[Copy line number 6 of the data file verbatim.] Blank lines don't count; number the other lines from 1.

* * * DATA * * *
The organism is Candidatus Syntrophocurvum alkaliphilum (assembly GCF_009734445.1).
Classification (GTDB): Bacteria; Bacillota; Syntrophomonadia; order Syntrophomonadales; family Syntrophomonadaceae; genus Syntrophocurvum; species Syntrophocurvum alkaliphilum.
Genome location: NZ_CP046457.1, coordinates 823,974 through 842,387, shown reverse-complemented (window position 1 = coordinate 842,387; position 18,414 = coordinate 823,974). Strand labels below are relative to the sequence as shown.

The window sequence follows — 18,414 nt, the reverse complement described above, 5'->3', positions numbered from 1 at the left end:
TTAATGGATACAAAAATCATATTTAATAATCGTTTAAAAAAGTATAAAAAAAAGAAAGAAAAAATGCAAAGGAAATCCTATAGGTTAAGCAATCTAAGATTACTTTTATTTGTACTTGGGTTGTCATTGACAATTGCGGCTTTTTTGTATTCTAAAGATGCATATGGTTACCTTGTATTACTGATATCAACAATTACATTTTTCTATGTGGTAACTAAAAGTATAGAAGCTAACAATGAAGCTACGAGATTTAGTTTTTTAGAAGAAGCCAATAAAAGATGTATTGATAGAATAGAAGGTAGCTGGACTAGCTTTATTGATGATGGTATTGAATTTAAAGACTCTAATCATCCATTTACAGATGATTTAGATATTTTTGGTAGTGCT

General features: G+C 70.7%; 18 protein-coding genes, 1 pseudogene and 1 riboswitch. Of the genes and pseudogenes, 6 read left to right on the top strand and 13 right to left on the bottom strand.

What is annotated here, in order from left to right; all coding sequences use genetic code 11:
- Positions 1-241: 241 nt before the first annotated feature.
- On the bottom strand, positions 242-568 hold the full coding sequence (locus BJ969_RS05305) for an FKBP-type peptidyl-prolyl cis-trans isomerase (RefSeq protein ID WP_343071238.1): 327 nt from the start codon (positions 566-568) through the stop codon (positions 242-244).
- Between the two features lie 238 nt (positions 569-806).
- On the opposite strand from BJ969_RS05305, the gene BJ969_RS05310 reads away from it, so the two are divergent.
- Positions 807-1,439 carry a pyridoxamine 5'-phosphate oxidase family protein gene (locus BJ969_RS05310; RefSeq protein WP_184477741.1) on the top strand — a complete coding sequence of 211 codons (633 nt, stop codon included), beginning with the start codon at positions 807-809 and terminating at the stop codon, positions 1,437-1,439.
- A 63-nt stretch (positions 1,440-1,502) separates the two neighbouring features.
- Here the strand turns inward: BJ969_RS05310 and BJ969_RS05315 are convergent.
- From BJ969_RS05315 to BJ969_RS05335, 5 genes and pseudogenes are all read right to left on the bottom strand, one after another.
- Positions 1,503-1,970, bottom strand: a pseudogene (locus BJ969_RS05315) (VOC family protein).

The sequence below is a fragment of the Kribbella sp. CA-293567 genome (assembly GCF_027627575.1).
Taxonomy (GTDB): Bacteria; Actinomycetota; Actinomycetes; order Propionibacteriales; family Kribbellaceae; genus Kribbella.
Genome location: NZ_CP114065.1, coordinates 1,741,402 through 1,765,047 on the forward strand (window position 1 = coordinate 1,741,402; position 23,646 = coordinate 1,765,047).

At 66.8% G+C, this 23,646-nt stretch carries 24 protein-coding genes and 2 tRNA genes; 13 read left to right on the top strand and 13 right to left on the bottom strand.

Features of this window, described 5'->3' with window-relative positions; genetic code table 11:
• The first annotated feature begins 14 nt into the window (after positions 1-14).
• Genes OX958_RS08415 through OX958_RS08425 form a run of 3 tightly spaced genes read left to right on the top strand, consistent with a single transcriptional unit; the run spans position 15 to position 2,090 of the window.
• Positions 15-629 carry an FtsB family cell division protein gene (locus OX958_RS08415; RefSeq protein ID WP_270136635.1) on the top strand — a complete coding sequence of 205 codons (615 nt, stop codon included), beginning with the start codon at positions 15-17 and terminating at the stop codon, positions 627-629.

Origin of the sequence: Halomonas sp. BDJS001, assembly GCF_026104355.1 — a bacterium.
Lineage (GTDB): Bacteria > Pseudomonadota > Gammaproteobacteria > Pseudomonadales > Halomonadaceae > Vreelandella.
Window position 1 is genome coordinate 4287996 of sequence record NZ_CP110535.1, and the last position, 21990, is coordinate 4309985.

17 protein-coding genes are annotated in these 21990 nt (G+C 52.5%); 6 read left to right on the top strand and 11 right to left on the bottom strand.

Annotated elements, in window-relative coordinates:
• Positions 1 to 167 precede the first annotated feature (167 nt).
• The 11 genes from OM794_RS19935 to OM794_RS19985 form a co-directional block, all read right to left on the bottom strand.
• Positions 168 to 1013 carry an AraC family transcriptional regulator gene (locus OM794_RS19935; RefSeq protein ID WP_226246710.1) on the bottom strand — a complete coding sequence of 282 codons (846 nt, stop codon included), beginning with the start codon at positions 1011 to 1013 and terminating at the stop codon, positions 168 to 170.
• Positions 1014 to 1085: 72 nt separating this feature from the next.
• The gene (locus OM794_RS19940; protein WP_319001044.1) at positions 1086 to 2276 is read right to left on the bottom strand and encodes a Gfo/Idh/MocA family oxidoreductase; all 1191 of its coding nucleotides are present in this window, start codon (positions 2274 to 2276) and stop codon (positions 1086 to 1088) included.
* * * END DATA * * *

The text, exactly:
General features: G+C 70.7%; 18 protein-coding genes, 1 pseudogene and 1 riboswitch. Of the genes and pseudogenes, 6 read left to right on the top strand and 13 right to left on the bottom strand.